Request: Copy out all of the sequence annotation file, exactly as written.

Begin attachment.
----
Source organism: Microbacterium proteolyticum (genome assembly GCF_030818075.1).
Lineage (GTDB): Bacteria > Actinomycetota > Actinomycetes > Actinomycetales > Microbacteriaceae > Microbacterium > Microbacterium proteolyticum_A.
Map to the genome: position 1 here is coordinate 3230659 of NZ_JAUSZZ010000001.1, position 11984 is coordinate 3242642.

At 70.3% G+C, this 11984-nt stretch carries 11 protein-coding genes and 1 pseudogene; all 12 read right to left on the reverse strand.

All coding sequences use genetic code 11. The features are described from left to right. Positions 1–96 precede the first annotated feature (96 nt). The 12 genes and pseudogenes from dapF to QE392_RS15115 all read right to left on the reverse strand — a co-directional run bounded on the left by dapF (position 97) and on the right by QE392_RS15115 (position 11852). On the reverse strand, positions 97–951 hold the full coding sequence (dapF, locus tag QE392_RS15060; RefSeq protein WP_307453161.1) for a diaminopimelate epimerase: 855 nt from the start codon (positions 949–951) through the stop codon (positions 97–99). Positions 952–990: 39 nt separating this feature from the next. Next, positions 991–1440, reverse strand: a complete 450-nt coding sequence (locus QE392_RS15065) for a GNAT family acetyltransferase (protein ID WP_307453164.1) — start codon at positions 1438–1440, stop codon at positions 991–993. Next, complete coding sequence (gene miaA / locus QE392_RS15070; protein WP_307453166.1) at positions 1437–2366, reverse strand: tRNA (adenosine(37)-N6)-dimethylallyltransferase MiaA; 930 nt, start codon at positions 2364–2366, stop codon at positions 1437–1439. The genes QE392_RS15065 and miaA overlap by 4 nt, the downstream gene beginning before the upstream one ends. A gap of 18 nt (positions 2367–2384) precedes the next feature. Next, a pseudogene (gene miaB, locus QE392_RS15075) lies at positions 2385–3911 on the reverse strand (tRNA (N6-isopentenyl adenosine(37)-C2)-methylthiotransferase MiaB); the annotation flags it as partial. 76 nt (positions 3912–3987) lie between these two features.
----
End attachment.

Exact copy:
Source organism: Microbacterium proteolyticum (genome assembly GCF_030818075.1).
Lineage (GTDB): Bacteria > Actinomycetota > Actinomycetes > Actinomycetales > Microbacteriaceae > Microbacterium > Microbacterium proteolyticum_A.
Map to the genome: position 1 here is coordinate 3230659 of NZ_JAUSZZ010000001.1, position 11984 is coordinate 3242642.

At 70.3% G+C, this 11984-nt stretch carries 11 protein-coding genes and 1 pseudogene; all 12 read right to left on the reverse strand.

All coding sequences use genetic code 11. The features are described from left to right. Positions 1–96 precede the first annotated feature (96 nt). The 12 genes and pseudogenes from dapF to QE392_RS15115 all read right to left on the reverse strand — a co-directional run bounded on the left by dapF (position 97) and on the right by QE392_RS15115 (position 11852). On the reverse strand, positions 97–951 hold the full coding sequence (dapF, locus tag QE392_RS15060; RefSeq protein WP_307453161.1) for a diaminopimelate epimerase: 855 nt from the start codon (positions 949–951) through the stop codon (positions 97–99). Positions 952–990: 39 nt separating this feature from the next. Next, positions 991–1440, reverse strand: a complete 450-nt coding sequence (locus QE392_RS15065) for a GNAT family acetyltransferase (protein ID WP_307453164.1) — start codon at positions 1438–1440, stop codon at positions 991–993. Next, complete coding sequence (gene miaA / locus QE392_RS15070; protein WP_307453166.1) at positions 1437–2366, reverse strand: tRNA (adenosine(37)-N6)-dimethylallyltransferase MiaA; 930 nt, start codon at positions 2364–2366, stop codon at positions 1437–1439. The genes QE392_RS15065 and miaA overlap by 4 nt, the downstream gene beginning before the upstream one ends. A gap of 18 nt (positions 2367–2384) precedes the next feature. Next, a pseudogene (gene miaB, locus QE392_RS15075) lies at positions 2385–3911 on the reverse strand (tRNA (N6-isopentenyl adenosine(37)-C2)-methylthiotransferase MiaB); the annotation flags it as partial. 76 nt (positions 3912–3987) lie between these two features.